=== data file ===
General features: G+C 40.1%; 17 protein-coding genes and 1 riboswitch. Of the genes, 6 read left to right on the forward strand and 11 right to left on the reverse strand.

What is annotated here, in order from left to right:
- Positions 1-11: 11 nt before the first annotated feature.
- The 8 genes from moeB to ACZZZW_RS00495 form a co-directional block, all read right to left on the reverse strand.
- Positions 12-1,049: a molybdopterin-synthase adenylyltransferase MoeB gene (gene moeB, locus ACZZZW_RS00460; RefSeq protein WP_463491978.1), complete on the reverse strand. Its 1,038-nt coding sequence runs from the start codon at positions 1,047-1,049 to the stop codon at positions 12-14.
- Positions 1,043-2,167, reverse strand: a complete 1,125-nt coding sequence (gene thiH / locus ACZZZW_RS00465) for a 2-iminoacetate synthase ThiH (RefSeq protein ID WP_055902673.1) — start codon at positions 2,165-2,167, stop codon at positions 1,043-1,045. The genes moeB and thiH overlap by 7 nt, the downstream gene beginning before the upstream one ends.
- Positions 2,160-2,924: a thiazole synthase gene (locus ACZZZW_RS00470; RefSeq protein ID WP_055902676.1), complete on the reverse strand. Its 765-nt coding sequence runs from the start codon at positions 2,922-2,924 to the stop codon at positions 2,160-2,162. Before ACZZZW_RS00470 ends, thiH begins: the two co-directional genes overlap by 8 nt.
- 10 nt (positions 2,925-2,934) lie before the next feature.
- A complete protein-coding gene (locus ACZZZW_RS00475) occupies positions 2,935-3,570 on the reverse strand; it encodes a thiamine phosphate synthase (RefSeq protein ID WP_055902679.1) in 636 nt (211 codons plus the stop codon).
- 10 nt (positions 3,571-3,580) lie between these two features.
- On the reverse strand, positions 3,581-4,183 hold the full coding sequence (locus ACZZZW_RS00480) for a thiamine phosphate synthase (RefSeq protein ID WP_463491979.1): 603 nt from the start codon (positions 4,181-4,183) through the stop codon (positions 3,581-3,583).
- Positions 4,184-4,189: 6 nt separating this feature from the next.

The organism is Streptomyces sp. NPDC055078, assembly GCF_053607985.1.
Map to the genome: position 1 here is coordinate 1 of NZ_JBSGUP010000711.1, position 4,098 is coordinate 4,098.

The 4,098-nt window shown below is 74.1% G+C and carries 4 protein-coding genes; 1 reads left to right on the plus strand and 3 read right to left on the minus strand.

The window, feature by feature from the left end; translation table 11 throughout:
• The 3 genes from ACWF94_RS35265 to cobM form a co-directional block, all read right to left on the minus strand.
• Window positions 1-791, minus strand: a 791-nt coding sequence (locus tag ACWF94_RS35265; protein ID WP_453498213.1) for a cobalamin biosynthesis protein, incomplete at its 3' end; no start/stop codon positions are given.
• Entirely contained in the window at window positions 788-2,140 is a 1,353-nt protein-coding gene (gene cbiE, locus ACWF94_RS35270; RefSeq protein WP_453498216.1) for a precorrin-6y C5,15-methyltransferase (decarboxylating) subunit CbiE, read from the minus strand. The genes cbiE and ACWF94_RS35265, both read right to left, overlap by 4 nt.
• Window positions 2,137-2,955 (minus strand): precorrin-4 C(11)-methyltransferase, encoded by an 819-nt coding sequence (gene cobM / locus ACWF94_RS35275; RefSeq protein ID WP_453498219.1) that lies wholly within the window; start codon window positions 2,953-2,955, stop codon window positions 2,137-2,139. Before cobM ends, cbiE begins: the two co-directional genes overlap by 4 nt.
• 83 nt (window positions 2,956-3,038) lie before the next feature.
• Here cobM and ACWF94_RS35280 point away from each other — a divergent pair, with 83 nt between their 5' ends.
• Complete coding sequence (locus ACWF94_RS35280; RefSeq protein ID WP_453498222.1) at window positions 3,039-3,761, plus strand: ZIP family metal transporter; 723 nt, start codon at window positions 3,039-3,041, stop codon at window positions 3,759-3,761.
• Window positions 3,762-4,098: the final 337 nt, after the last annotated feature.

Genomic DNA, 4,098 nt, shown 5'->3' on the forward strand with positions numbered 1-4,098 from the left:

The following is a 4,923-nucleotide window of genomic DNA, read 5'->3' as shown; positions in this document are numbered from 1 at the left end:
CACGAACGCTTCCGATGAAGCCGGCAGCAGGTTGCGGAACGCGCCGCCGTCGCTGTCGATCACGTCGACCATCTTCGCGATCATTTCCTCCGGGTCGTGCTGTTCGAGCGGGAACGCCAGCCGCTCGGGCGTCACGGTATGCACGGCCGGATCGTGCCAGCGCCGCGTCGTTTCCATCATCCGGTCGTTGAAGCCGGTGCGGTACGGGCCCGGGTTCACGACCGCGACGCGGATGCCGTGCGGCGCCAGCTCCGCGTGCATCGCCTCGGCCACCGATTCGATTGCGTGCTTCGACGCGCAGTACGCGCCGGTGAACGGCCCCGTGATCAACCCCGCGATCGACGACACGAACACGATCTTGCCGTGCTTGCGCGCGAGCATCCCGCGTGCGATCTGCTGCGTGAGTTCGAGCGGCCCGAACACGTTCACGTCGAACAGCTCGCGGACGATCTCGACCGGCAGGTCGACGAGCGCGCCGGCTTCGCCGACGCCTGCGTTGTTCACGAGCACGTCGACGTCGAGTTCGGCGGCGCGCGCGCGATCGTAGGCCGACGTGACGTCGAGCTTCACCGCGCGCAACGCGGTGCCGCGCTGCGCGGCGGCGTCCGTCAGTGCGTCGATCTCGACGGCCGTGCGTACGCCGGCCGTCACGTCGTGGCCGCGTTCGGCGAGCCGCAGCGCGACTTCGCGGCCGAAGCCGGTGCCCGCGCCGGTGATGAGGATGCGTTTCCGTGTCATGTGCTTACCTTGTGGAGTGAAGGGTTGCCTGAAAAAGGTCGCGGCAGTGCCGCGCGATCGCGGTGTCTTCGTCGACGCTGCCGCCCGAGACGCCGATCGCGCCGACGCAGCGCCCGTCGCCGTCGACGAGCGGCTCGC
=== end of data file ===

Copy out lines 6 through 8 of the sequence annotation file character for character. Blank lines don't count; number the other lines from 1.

- Positions 1,043-2,167, reverse strand: a complete 1,125-nt coding sequence (gene thiH / locus ACZZZW_RS00465) for a 2-iminoacetate synthase ThiH (RefSeq protein ID WP_055902673.1) — start codon at positions 2,165-2,167, stop codon at positions 1,043-1,045. The genes moeB and thiH overlap by 7 nt, the downstream gene beginning before the upstream one ends.
- Positions 2,160-2,924: a thiazole synthase gene (locus ACZZZW_RS00470; RefSeq protein ID WP_055902676.1), complete on the reverse strand. Its 765-nt coding sequence runs from the start codon at positions 2,922-2,924 to the stop codon at positions 2,160-2,162. Before ACZZZW_RS00470 ends, thiH begins: the two co-directional genes overlap by 8 nt.
- 10 nt (positions 2,925-2,934) lie before the next feature.